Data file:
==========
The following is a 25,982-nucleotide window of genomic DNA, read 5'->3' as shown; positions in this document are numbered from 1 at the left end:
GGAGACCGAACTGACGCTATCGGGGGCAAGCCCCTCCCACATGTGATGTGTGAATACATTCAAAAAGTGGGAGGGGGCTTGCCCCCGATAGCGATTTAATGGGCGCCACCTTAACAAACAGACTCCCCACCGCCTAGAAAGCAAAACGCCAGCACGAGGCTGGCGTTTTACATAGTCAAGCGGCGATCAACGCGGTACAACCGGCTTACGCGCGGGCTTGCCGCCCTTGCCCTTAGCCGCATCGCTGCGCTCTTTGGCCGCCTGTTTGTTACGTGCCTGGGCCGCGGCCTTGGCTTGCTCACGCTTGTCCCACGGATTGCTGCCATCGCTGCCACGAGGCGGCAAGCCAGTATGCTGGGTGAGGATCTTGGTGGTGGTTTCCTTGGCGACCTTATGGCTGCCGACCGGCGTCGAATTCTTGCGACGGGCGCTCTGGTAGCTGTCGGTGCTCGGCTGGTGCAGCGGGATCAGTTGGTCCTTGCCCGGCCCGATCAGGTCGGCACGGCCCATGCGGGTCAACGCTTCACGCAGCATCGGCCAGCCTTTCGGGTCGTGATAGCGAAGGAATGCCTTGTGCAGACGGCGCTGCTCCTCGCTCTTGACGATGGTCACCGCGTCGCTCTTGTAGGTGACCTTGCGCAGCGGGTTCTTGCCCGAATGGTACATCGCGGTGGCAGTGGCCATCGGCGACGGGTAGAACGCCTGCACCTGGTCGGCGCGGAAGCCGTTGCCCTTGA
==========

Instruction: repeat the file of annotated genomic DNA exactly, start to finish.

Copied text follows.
The following is a 25,982-nucleotide window of genomic DNA, read 5'->3' as shown; positions in this document are numbered from 1 at the left end:
GGAGACCGAACTGACGCTATCGGGGGCAAGCCCCTCCCACATGTGATGTGTGAATACATTCAAAAAGTGGGAGGGGGCTTGCCCCCGATAGCGATTTAATGGGCGCCACCTTAACAAACAGACTCCCCACCGCCTAGAAAGCAAAACGCCAGCACGAGGCTGGCGTTTTACATAGTCAAGCGGCGATCAACGCGGTACAACCGGCTTACGCGCGGGCTTGCCGCCCTTGCCCTTAGCCGCATCGCTGCGCTCTTTGGCCGCCTGTTTGTTACGTGCCTGGGCCGCGGCCTTGGCTTGCTCACGCTTGTCCCACGGATTGCTGCCATCGCTGCCACGAGGCGGCAAGCCAGTATGCTGGGTGAGGATCTTGGTGGTGGTTTCCTTGGCGACCTTATGGCTGCCGACCGGCGTCGAATTCTTGCGACGGGCGCTCTGGTAGCTGTCGGTGCTCGGCTGGTGCAGCGGGATCAGTTGGTCCTTGCCCGGCCCGATCAGGTCGGCACGGCCCATGCGGGTCAACGCTTCACGCAGCATCGGCCAGCCTTTCGGGTCGTGATAGCGAAGGAATGCCTTGTGCAGACGGCGCTGCTCCTCGCTCTTGACGATGGTCACCGCGTCGCTCTTGTAGGTGACCTTGCGCAGCGGGTTCTTGCCCGAATGGTACATCGCGGTGGCAGTGGCCATCGGCGACGGGTAGAACGCCTGCACCTGGTCGGCGCGGAAGCCGTTGCCCTTGA